via Smithsonian

Charles Darwin – the father of the Theory of Evolution – looked at the innocent flowers around him and probably frowned.

The famous naturalist was obsessed with how the first flowering plants evolved and used the expression to refer to the question a few years before his death. His ideas explained that through natural selection living things were slowly and continuously adapting to changes in the environment. But something did not fit with the flowers.

He was so disturbed by this matter that Darwin referred to it as the “abominable mystery” of the flowers.

 

The Abominable Mystery

via Digital Sevilla

Darwin coined the expression “abominable mystery” in 1879 in a letter to his best friend, botanist, and explorer Dr. Joseph Hooker.

“The apparent rapid development of all higher plants in recent geological times is an abominable mystery,” he wrote at the time.

The mystery centers on the rise of flowering plants – or angiosperms – the family of plants that produce flowers and bear their seeds in the fruit. This makes up most of all known living plants, from oak trees to wildflowers to water lilies. Flowering plants appeared on Earth relatively recently on a geologic time scale, then rapidly diversified in an explosion of colors and forms.

“In the fossil record, they appear very suddenly in the Cretaceous, dated to about 100 million years ago. There is nothing that looks like an angiosperm before them, and then they appear suddenly and in considerable diversity,” Buggs stresses.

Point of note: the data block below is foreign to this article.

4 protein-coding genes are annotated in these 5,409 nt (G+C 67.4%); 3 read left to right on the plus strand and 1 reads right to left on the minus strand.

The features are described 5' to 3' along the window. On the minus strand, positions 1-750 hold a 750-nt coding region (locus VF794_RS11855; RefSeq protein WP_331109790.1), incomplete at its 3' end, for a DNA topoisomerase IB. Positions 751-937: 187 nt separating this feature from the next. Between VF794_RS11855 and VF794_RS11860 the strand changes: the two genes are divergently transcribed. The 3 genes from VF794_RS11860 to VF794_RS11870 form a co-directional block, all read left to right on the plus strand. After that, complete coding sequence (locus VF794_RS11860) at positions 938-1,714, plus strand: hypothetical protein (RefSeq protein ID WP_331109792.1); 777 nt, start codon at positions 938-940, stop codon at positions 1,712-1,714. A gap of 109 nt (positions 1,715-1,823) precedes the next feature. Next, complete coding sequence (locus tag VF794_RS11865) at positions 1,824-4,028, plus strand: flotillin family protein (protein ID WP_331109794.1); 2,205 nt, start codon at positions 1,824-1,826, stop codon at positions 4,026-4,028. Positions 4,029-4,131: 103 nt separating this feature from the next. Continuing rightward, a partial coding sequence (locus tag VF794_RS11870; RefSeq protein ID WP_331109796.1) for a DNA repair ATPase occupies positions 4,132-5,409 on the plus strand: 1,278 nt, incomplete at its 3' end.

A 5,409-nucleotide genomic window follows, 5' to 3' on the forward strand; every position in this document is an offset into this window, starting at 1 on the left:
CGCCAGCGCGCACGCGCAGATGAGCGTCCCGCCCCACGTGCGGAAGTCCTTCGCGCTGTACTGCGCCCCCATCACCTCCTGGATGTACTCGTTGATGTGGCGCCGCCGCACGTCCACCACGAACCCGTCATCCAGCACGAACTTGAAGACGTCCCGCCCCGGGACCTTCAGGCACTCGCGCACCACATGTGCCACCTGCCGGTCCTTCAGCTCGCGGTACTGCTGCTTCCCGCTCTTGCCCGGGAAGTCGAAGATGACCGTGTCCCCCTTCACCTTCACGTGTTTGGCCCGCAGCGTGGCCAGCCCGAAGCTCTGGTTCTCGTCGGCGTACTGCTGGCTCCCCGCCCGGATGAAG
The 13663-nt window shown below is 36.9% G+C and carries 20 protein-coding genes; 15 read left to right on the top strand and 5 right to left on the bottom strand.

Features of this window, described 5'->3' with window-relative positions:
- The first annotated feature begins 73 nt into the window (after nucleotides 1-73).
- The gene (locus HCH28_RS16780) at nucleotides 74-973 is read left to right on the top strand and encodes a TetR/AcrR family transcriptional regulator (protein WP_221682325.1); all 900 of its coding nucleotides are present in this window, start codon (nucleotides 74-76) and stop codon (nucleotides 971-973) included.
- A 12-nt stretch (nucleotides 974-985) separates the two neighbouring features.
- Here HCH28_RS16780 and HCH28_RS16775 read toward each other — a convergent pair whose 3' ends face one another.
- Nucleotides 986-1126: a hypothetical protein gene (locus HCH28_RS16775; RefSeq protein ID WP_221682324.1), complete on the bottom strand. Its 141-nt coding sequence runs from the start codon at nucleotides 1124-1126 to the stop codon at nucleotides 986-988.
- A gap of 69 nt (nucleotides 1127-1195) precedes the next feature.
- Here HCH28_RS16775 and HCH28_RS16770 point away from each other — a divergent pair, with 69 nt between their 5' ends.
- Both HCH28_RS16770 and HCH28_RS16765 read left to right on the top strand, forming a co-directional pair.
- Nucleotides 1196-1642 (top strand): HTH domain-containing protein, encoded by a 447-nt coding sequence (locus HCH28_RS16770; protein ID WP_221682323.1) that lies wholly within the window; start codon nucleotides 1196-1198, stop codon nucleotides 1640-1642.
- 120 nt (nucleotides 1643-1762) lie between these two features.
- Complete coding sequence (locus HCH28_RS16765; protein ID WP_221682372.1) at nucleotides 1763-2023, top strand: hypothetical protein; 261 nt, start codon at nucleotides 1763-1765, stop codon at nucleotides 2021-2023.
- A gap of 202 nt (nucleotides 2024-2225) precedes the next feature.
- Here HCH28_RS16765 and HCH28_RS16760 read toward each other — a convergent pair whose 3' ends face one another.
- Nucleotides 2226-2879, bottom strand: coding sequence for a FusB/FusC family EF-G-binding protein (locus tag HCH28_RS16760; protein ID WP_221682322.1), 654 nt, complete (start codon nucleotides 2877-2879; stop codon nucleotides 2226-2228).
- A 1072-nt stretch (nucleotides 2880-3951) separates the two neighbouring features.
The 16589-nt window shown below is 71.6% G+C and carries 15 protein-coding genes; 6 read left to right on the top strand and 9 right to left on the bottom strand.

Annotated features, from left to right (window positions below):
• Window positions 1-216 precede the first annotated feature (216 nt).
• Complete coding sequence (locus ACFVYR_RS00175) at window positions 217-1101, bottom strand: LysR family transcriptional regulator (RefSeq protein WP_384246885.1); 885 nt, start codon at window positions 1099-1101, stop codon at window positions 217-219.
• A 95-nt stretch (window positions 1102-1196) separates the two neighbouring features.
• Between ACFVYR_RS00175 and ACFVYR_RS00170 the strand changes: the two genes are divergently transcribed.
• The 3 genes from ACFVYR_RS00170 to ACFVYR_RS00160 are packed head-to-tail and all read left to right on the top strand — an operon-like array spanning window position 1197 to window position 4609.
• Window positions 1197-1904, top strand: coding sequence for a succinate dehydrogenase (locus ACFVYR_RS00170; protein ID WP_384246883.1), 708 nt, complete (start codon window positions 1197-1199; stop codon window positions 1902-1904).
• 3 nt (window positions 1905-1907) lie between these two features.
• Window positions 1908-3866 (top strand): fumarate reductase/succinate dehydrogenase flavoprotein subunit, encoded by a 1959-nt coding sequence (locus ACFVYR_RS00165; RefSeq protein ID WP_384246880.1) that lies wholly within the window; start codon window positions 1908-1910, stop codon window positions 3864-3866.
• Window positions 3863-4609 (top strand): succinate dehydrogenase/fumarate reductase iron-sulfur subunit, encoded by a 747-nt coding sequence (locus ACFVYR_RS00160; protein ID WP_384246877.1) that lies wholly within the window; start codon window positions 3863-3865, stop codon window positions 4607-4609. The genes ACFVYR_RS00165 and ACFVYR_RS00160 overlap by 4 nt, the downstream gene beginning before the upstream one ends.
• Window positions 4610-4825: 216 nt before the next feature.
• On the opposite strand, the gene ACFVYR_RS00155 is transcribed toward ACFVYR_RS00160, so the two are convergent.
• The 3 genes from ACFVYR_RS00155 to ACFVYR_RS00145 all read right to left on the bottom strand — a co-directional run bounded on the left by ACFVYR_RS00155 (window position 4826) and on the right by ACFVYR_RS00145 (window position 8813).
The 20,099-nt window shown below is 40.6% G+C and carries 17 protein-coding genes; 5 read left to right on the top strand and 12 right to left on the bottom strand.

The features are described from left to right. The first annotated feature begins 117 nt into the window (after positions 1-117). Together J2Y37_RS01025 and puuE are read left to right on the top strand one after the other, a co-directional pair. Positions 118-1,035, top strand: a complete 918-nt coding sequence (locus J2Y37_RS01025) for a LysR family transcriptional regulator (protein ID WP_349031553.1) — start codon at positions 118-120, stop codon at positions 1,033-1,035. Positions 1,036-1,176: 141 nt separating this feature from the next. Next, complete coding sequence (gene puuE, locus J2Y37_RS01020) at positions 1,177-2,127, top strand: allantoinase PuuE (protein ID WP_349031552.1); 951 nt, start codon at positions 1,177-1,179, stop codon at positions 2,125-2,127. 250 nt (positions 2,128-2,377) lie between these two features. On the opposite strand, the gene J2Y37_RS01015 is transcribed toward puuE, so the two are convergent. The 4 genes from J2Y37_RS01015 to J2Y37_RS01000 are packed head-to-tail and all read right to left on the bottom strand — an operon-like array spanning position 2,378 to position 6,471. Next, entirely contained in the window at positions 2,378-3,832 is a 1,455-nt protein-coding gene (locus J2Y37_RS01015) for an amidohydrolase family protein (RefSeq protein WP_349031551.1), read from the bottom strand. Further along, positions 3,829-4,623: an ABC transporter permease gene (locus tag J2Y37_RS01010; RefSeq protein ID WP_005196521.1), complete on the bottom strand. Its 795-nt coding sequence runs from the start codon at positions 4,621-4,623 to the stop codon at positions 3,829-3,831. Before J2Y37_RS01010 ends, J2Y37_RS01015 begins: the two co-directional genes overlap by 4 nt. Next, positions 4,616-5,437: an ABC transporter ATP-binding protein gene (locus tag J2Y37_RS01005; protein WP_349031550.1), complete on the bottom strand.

The advent of flowering plants suggested that evolution might be rapid and abrupt, in direct contradiction to an essential element of natural selection: nature does not make leaps.

 

The Mystery Today

via The Conversation

Particularly important fossils have been discovered that have helped to understand the early stages of the diversification of flowering plants and great progress has been made especially in the last 30 years.

Specifically, a team of researchers at UC Santa Cruz, in Santa Cruz (California, USA), has unraveled the mystery of why some plants have two different sets of anthers – part of the reproductive organ of a flower – and why they have two different sets of anthers.

Flowering plants often rely on bees and other pollinators to help them reproduce. However, pollen is the bees’ food, and if they have enough of it, they are more likely to forget to go to another flower. Kathleen Kay – associate professor of ecology and evolutionary biology at UC Santa Cruz – states:

“Plants have evolved ways to optimize the behavior of bees to maximize the transfer of pollen between flowers.”

The team found an explanation for heteronormality in wildflowers of the genus Clarkia.

“If a flower doses a bee with a ton of pollen, the bee is in pollen heaven, and it will start grooming and then go off to feed its offspring without visiting another flower. So, plants have different mechanisms for doling out pollen gradually. In this case, the flower is hiding some anthers and gradually revealing them to pollinators, and that limits how much pollen a bee can remove in each visit.”

Well, I guess you can now – finally – rest in peace, Charles.